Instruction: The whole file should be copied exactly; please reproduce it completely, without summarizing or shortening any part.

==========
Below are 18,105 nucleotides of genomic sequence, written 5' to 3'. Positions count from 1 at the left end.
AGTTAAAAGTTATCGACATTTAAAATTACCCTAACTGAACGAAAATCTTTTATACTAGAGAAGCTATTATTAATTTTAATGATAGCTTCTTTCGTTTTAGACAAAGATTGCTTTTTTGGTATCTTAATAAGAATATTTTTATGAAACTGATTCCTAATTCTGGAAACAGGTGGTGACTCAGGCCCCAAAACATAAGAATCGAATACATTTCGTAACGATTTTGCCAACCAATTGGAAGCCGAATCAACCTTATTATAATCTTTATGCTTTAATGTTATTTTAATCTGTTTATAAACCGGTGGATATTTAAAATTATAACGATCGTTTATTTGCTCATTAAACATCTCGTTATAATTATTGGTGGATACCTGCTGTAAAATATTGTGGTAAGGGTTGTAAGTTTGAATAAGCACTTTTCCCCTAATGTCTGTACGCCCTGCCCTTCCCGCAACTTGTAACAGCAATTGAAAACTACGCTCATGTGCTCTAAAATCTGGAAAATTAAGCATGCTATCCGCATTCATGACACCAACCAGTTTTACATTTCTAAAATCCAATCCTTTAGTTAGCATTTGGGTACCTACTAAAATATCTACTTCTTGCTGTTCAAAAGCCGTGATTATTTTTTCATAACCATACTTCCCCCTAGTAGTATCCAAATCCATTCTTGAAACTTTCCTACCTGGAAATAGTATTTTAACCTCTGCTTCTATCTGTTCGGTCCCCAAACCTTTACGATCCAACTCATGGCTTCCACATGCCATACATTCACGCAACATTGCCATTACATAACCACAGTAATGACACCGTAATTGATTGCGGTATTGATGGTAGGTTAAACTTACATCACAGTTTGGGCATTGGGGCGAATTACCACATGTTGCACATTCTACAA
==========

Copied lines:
Below are 18,105 nucleotides of genomic sequence, written 5' to 3'. Positions count from 1 at the left end.
AGTTAAAAGTTATCGACATTTAAAATTACCCTAACTGAACGAAAATCTTTTATACTAGAGAAGCTATTATTAATTTTAATGATAGCTTCTTTCGTTTTAGACAAAGATTGCTTTTTTGGTATCTTAATAAGAATATTTTTATGAAACTGATTCCTAATTCTGGAAACAGGTGGTGACTCAGGCCCCAAAACATAAGAATCGAATACATTTCGTAACGATTTTGCCAACCAATTGGAAGCCGAATCAACCTTATTATAATCTTTATGCTTTAATGTTATTTTAATCTGTTTATAAACCGGTGGATATTTAAAATTATAACGATCGTTTATTTGCTCATTAAACATCTCGTTATAATTATTGGTGGATACCTGCTGTAAAATATTGTGGTAAGGGTTGTAAGTTTGAATAAGCACTTTTCCCCTAATGTCTGTACGCCCTGCCCTTCCCGCAACTTGTAACAGCAATTGAAAACTACGCTCATGTGCTCTAAAATCTGGAAAATTAAGCATGCTATCCGCATTCATGACACCAACCAGTTTTACATTTCTAAAATCCAATCCTTTAGTTAGCATTTGGGTACCTACTAAAATATCTACTTCTTGCTGTTCAAAAGCCGTGATTATTTTTTCATAACCATACTTCCCCCTAGTAGTATCCAAATCCATTCTTGAAACTTTCCTACCTGGAAATAGTATTTTAACCTCTGCTTCTATCTGTTCGGTCCCCAAACCTTTACGATCCAACTCATGGCTTCCACATGCCATACATTCACGCAACATTGCCATTACATAACCACAGTAATGACACCGTAATTGATTGCGGTATTGATGGTAGGTTAAACTTACATCACAGTTTGGGCATTGGGGCGAATTACCACATGTTGCACATTCTACAA